Tailored Bayesian Mechanisms: Experimental Evidence from Two-Stage Voting Games
AbstractOptimal voting rules have to be adjusted to the underlying distribution of preferences. However, in practice there usually is no social planner who can perform this task. This paper shows that the introduction of a stage at which agents may themselves choose voting rules according to which they decide in a second stage may increase the sum of individuals’ payoffs if players are not all completely selfish. We run three closely related experimental treatments (plus two control treatments) to understand how privately informed individuals decide when they choose voting rules and when they vote. Efficiency concerns play an important role on the rule choice stage whereas selfish behavior seems to dominate at the voting stage. Accordingly, in an asymmetric setting groups that can choose a voting rule do better than those who decide with a given simple majority voting rule.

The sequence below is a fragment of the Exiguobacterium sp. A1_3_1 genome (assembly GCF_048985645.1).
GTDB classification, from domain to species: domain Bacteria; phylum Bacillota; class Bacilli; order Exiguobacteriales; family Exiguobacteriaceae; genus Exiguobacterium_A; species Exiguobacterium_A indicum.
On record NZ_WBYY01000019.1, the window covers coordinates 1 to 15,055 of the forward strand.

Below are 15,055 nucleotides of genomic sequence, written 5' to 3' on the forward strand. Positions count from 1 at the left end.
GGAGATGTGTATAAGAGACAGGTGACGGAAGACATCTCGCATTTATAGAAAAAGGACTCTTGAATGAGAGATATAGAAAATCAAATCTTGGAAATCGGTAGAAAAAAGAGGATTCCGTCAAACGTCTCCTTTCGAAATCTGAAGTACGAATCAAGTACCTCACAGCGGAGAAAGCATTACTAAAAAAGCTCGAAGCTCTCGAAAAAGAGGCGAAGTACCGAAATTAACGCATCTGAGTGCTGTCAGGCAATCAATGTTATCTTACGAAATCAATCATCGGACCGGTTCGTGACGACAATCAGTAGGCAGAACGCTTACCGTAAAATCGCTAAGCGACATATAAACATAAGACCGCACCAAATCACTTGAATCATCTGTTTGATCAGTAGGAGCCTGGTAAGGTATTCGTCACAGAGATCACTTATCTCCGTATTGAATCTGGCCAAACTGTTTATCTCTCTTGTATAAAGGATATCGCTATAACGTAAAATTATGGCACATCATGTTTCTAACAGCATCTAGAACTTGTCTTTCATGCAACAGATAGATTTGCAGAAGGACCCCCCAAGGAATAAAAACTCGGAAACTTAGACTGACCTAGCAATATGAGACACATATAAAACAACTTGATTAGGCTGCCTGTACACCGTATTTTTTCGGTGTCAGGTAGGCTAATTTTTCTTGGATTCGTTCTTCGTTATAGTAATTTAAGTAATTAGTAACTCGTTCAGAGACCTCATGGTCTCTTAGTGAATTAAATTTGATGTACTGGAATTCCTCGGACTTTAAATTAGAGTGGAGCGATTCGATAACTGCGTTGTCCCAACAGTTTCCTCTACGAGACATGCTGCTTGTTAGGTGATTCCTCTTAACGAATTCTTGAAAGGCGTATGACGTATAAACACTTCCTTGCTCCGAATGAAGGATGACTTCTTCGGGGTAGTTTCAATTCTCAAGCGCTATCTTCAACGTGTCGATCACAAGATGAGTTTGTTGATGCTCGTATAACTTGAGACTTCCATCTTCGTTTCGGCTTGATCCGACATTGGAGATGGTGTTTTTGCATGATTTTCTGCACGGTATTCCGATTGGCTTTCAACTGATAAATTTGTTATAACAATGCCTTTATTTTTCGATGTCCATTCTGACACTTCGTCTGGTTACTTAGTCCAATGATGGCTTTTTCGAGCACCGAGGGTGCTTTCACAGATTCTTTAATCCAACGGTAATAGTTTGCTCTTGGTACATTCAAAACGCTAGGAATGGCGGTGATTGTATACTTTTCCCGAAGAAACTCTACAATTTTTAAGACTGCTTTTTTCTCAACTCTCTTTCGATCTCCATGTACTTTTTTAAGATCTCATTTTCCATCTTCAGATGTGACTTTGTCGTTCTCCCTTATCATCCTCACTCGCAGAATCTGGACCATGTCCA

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Bibliographic InfoPaper provided by C.E.P.R. Discussion Papers in its series CEPR Discussion Papers with number 9544.
Date of creation: Jul 2013
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Find related papers by JEL classification:
- C91 - Mathematical and Quantitative Methods - - Design of Experiments - - - Laboratory, Individual Behavior
- D70 - Microeconomics - - Analysis of Collective Decision-Making - - - General
- D82 - Microeconomics - - Information, Knowledge, and Uncertainty - - - Asymmetric and Private Information; Mechanism Design
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